Keep Your Kids Interest in Science with Holiday Gifts

December 8, 2008

Do you have a kid that is interested in science, technology, engineering or math (STEM)? Do you want to get your kid interested in these subjects?

When I was a child, I always had an interest in putting things together. I still do! I don’t know if it is a learned behavior or not. I loved puzzles. I wanted to help my dad put the bike (or anything) together. I saw my older brother putting together his toy model car and I wanted to do that! But that was a boy toy. I couldn’t play with it or get one for myself! Now, when I buy or someone gives me something that needs to be put together, I don’t go to sleep until it is. Just in case you’re wondering, I got BS in Computer Science and now I’m studying to be a High School Math Teacher.

I also collected bugs. Yes, I was a girl who collected bugs! I don’t remember why I started doing this. It may have been for a school science project and then I made it a habit. But, whenever I saw dead bugs around my house or on my way home, I picked them up and put them in a yogurt cup in the kitchen closet. They may even still be in my mom’s house! After a while, I was able to see the bones or interior structure of some of them. Even though it’s not what I studied, I love biology, the Discovery channels, all doctor’s programs on TV and nature.

My older niece got her first camera when she was in Kindergarten. It was a Polaroid. She kept on getting upgrades often, until she got a video camera, taped it to a remote control car, turned the camera on and off it went to record. We’re hoping she gets an engineering or a science related education. She still has a couple of years to think about it.

What are your kids into? What are you doing to keep them interested in STEM subjects?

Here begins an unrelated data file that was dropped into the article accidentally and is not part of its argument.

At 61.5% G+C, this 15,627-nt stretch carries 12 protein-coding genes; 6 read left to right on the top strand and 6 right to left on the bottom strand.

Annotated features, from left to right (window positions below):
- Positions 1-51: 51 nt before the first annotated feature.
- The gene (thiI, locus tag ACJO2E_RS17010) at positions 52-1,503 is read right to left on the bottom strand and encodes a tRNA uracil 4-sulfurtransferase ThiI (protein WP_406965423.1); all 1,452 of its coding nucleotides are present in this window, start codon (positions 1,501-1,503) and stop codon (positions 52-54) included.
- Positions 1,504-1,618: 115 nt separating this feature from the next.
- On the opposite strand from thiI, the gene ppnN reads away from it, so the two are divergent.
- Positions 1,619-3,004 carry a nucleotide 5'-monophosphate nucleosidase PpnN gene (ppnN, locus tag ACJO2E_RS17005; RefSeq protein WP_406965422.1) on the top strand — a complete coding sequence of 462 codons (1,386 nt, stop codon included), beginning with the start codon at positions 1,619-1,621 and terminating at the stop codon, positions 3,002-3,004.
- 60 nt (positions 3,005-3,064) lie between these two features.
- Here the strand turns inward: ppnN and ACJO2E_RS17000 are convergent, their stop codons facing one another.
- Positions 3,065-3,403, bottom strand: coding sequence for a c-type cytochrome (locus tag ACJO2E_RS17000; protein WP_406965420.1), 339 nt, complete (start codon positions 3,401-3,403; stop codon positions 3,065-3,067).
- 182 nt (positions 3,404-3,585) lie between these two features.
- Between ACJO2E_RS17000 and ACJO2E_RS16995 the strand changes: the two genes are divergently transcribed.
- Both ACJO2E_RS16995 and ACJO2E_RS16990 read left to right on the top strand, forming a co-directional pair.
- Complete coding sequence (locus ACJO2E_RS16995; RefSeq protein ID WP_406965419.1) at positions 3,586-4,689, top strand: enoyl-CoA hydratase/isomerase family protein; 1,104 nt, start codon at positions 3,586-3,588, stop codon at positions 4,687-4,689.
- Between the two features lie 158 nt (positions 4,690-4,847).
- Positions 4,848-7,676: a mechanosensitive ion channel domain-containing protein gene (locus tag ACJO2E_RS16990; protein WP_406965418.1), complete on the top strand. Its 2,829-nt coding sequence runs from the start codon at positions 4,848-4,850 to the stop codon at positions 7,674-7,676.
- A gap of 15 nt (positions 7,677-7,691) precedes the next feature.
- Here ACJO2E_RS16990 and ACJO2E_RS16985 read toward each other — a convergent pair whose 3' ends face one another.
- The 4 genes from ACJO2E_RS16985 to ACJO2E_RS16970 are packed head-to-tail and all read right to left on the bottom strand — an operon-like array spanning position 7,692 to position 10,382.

dinoworks

One way to keep your kids interested in STEM subjects is by giving them games related in the STEM subjects they like. To find STEM related games, go into your favorite toy store web site. Look in the learning category and then in science and discovery. Then, it’s probably going to be divided into specific science categories. It may also have an option to select by gender but I don’t think it’s necessary to use this selection by gender with science “toys”.

Here are MY PICKS of toys that may get your kids interested in science at an early age or encourage them to pursue a science related career, if they’re already interested in science.

Subject

Ages

Toys

STEM

Babies & Toddlers

Blocks, Shape Sorters, Stacking Shapes, Farm Animals, Counting/Number Games

STEM

Preschoolers

Mazes, Puzzles, Towers, Legos, Counting/Number Games

Dinosaurs

4 to 10

Big Bucket of Dinosaurs

Nature, Physics, Chemistry, Air and Water

5 to 9

Little Labs: Stepping into Science

Geology

5 and up

The Young Scientists Set #2: Weather Station – Solids, Liquids, Gases – Volcano

Astronomy

7 and up

Planet Quest

Dinosaurs

8 and up

Dinoworks: Cast & Paint – 19″ Tyrannosaurus Rex Casting Kit

Anatomy & Biology

8 and up

Edu Science Human Body Learning Game with Bonus Stethoscope

Bug Science

8 and up

Backyard Safari Night & Day Bug Habitat

Chemistry & Physics

8 and up

Edu Science Junior Scientist Kit

Microscopes

8 and up

Edu Science Quick-Switch Microscope (comes in different colors)

Electricity

10 and up

Electronic Playground and Learning Center

Can you share with us how you got interested in science, technology, engineering or math or some of the related things you did as a kid?

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Astronomy Image Repositories for Teaching

October 22, 2008
Moons, Rings, and Unexpected Colors on Saturn

Moons, Rings, and Unexpected Colors on Saturn

As a former Kodak employee and a visual learner, I believe that a picture is worth a thousand words. Pictures draw interest into almost any topic and at any age. They also raise curiosity in the unknown.

How can you explain to children the beauty of Saturn, of it’s rings, and of it’s moons without using a picture such as the one above? The look on their faces and the questions they come up with should be priceless.

Here’s a web page that has links to 61 web astronomical image repositories and has suggestions on how to start using them.

Images on the Web for Astronomy Teaching: Image Repositories

How can a teacher use this in the classroom?

How can parents use these pictures to generate interest in the study of astronomy in their children?